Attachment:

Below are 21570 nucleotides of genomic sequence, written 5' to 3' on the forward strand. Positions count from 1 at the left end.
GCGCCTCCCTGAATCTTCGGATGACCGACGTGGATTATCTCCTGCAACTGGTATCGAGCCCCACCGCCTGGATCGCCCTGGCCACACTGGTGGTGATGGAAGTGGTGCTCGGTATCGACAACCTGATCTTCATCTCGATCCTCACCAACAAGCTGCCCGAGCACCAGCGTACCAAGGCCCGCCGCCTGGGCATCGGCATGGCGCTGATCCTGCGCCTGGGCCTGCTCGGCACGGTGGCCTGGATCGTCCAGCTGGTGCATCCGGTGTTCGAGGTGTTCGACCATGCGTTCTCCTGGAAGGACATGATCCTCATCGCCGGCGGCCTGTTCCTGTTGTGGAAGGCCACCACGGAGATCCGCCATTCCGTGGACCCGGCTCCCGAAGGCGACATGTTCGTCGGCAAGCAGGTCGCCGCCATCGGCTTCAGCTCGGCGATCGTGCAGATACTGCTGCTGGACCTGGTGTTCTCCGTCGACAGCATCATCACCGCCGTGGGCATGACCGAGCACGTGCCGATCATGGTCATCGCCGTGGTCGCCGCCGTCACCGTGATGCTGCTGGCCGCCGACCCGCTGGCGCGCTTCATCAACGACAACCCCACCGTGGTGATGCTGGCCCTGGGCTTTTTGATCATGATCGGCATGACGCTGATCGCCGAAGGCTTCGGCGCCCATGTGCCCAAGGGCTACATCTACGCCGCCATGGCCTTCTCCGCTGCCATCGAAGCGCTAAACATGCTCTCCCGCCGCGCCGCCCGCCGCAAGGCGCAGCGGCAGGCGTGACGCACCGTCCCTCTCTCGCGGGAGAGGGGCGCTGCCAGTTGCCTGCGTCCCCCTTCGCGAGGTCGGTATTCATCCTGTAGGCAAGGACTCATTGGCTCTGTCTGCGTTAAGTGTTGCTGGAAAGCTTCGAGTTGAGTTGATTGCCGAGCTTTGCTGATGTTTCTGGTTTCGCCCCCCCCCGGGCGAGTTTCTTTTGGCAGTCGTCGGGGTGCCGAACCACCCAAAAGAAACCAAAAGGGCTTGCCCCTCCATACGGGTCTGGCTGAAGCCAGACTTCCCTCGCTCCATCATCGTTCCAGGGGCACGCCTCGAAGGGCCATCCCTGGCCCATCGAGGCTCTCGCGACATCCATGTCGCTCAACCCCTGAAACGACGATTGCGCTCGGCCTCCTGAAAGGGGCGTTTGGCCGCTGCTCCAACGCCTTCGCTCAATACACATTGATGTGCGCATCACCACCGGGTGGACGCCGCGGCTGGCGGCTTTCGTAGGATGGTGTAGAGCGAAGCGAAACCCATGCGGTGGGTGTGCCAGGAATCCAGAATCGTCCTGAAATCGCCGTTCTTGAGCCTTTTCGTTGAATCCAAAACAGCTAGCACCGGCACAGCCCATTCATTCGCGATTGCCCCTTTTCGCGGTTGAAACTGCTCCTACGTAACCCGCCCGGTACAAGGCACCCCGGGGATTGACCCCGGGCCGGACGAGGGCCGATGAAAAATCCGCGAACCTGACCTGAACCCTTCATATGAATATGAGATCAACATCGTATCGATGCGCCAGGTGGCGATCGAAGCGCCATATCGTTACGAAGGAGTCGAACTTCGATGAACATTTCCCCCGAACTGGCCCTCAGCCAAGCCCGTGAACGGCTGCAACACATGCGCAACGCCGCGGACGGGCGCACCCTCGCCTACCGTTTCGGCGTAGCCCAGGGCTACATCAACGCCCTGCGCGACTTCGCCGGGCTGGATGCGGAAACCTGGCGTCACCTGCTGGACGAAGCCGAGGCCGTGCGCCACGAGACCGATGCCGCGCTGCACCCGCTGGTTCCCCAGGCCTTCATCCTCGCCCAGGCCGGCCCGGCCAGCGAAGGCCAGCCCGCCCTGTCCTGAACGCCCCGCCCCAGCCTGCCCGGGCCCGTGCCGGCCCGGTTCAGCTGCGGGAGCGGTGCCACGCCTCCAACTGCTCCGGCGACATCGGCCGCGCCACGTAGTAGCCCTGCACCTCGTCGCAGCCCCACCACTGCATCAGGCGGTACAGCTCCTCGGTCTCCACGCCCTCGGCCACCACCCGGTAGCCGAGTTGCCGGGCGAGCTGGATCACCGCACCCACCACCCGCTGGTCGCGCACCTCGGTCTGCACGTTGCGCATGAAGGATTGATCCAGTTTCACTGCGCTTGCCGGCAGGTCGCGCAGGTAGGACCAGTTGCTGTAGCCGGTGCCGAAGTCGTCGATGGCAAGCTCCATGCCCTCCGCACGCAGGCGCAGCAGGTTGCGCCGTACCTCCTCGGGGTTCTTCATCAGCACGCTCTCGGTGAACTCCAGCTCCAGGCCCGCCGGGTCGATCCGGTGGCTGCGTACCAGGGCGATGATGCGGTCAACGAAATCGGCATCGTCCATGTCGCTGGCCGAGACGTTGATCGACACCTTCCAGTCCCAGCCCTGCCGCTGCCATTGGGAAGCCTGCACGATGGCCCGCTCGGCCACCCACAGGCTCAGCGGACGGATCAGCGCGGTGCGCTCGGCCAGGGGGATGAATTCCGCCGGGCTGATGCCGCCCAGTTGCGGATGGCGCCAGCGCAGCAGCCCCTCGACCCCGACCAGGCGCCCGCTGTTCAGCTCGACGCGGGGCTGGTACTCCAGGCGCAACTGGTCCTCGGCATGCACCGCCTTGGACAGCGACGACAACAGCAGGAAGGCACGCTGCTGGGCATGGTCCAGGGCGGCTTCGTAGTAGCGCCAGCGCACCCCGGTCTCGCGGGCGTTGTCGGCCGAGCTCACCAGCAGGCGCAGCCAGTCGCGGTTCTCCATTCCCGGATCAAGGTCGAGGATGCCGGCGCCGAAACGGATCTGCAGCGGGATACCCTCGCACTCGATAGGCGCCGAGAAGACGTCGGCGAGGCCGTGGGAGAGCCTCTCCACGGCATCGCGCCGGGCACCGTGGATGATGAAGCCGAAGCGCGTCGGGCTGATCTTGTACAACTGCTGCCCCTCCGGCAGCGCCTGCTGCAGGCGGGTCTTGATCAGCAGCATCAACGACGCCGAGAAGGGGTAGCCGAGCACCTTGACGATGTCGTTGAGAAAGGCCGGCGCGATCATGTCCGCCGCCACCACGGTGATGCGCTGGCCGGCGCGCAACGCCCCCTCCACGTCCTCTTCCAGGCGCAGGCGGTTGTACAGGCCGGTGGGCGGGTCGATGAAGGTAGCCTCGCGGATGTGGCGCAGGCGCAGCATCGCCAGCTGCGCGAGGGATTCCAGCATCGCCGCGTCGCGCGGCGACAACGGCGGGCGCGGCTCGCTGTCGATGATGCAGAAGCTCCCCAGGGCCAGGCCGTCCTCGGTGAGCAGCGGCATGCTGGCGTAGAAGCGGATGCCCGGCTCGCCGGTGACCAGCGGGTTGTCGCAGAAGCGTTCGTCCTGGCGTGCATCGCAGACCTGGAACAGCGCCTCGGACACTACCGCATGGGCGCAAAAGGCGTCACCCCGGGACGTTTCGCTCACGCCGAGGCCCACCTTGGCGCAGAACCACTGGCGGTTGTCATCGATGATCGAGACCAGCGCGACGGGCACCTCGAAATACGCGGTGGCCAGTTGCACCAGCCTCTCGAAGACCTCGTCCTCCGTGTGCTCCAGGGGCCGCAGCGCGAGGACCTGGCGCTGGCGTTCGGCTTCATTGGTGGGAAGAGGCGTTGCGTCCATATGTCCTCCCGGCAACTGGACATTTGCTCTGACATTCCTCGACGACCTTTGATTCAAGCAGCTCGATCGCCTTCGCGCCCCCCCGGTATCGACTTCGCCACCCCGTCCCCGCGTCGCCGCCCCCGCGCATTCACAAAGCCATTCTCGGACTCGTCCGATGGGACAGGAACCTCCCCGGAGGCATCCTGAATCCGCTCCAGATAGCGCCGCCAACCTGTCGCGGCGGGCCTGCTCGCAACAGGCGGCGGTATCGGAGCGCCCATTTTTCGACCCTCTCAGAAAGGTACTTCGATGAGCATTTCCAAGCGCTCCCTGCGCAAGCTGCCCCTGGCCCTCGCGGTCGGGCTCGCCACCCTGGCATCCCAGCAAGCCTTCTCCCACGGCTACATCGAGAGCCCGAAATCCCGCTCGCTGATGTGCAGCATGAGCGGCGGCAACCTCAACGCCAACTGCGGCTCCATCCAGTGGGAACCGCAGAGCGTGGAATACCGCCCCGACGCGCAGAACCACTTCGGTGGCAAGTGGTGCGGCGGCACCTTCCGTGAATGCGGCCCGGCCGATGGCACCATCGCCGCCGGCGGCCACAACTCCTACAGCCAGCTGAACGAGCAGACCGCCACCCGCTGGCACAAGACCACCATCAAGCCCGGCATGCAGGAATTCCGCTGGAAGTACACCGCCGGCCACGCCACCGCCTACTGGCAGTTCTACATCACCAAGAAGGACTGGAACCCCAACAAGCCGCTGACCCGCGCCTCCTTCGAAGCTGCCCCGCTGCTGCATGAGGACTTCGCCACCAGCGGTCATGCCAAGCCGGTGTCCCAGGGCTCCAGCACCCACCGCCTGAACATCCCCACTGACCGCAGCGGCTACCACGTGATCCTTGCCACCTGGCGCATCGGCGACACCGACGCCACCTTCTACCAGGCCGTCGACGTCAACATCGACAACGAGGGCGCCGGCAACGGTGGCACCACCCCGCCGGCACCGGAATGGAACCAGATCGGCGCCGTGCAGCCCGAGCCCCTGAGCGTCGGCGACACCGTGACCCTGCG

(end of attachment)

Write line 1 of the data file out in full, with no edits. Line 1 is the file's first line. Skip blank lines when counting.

Below are 21570 nucleotides of genomic sequence, written 5' to 3' on the forward strand. Positions count from 1 at the left end.